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With new rules aimed at speeding up the game, MLB hopes to strike a sweet spot

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  • JUDY WOODRUFF:

    Baseball has always been, famously, a game played with few concerns about time and pacing. With no time constraints to guide it, play goes on, until someone wins. Well, spring training has begun and there are new rules this year intended to speed up the game.

    Hari Sreenivasan has the story.

  • HARI SREENIVASAN:

    Have you been to a baseball game any time in the past few years or even watched one on TV? The average length is now three hours and two minutes. That is about a half-hour longer than it was in the early '80s.

    And Major League Baseball is concerned about that. With exhibition games under way in Arizona and Florida, the league is making some adjustments, including what happens between innings and in the batter's box.

    Mike Pesca joins us now. He is the host of Slate's daily news and discussion podcast "The Gist" and a contributor to NPR.

    So, first of all, what are the changes that they're trying to make?

    MIKE PESCA, Slate's "The Gist" podcast: Well, one of them is just enforcing a rule that's on the books. The batter cannot step out of the batter's box, always has to have a foot there.

    And the reason is, if you watch a baseball game — and this is a recent trend — the batters adjust every piece of equipment, even when all they do is stand there and take a pitch. Somehow, their batting gloves got loose during that. And one of the things — it's a few things. It's an affectation. It's a habit. Sometimes, it's trying to get in the head of the pitchers.

    But here's baseball saying, guys, stay in the batter's box and get ready for the next pitch. And another thing that they're doing is, there's not a clock during the game, but in between innings, it will be two minutes, 25 seconds, or in a nationally televised game, two minutes, 45 seconds between innings. Things will be timed to that.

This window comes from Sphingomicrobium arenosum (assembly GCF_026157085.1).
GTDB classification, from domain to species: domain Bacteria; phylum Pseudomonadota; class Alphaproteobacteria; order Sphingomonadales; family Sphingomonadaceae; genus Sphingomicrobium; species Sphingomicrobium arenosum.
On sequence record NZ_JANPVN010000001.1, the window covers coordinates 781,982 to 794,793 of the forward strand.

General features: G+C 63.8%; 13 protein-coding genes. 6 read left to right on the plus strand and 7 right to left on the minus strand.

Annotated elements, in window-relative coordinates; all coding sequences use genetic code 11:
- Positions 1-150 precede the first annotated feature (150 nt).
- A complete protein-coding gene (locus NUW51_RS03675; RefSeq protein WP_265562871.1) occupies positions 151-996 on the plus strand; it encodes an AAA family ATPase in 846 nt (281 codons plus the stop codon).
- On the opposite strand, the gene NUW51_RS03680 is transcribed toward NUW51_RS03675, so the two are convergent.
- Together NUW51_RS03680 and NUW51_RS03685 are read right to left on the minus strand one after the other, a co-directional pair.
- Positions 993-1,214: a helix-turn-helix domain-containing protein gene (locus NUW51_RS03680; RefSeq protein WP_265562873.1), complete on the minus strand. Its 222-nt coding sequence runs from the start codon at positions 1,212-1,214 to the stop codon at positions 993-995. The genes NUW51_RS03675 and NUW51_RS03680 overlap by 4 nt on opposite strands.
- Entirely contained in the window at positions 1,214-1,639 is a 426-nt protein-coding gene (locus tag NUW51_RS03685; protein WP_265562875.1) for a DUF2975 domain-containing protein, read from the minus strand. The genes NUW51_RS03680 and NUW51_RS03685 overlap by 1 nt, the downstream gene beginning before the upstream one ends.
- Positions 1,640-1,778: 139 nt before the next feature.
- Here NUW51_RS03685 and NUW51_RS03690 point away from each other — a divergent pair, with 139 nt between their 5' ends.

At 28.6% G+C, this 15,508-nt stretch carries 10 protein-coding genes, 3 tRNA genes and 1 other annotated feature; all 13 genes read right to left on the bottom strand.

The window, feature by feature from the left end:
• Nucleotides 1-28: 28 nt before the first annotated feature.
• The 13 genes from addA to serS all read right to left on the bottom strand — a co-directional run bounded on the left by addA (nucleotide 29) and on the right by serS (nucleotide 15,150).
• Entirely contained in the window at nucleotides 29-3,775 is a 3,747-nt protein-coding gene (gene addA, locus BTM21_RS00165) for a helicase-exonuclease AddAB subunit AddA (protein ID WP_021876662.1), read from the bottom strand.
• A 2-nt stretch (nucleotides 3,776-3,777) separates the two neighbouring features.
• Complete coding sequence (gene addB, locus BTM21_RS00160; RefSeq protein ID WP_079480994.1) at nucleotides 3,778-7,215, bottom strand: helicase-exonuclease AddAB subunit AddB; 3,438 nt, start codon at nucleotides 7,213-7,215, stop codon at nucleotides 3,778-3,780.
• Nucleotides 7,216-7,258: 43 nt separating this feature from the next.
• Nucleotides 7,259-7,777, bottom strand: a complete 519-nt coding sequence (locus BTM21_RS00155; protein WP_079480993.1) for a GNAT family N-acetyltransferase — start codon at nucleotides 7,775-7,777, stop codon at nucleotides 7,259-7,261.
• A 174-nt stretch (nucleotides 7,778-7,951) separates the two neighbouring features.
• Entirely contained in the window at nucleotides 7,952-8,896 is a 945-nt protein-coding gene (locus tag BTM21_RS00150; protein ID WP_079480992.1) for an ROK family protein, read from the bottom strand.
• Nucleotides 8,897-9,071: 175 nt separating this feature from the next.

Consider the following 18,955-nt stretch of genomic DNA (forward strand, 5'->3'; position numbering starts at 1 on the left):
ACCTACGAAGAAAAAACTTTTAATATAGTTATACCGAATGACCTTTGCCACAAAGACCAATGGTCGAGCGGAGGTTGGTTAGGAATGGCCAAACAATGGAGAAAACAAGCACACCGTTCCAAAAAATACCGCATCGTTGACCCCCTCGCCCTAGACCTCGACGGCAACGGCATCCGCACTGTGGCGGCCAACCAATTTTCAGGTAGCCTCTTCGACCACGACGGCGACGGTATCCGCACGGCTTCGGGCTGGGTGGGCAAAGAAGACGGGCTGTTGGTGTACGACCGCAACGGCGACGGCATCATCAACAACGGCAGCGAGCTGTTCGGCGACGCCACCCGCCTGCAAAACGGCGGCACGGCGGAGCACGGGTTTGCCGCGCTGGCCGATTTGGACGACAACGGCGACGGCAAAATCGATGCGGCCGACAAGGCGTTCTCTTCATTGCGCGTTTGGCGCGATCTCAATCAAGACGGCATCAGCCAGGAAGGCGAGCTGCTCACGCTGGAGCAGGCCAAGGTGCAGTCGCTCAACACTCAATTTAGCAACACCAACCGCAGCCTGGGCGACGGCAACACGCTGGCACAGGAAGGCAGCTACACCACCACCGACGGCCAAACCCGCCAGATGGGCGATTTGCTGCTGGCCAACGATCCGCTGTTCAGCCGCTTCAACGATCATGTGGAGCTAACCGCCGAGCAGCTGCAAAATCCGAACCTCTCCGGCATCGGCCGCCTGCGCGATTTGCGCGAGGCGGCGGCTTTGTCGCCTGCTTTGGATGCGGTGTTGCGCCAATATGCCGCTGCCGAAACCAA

So, with 20 seconds remaining, they will start to announce that the batter is entering the box. And then the pitcher will be ending his warmups before the inning starts. So when you come back from commercial, the batter will be right there ready to receive the pitch, the pitcher will be ready to go. This will speed things up a little, they hope.

  • HARI SREENIVASAN:

    So, a pitcher is supposed to have on the books now only a finite amount of time really, and, as you said, the batter's box rule kind of has been there. How do you actually get to enforce this?

  • MIKE PESCA:

    Well, they have very, very rarely, but in the past, they have threatened to fine a couple of relievers.

    But now that you know it's a rule, the umpire, he has great discretion in the game, will be saying, let's go, let's go. And so with 40 seconds left, the guys will be walking up. What baseball is trying to do, they know a clock — baseball purists and clocks don't go well together. The great appeal of baseball, among the great appeals, it's a game without time.

    It is a pastoral game that is separated from time. Now, there's a minor league system and some colleges actually have a clock while the pitcher is on the mound. But Major League Baseball doesn't want to do it. So, they think that if they do these changes, which are around the margins, which won't ever offend a purist — in fact, that whole get in the batter's box instead of — stop adjusting your gloves, I think the purists will really like that.

    Those are the sort of things they could do to shave a couple of minutes of these really long games.

  • HARI SREENIVASAN: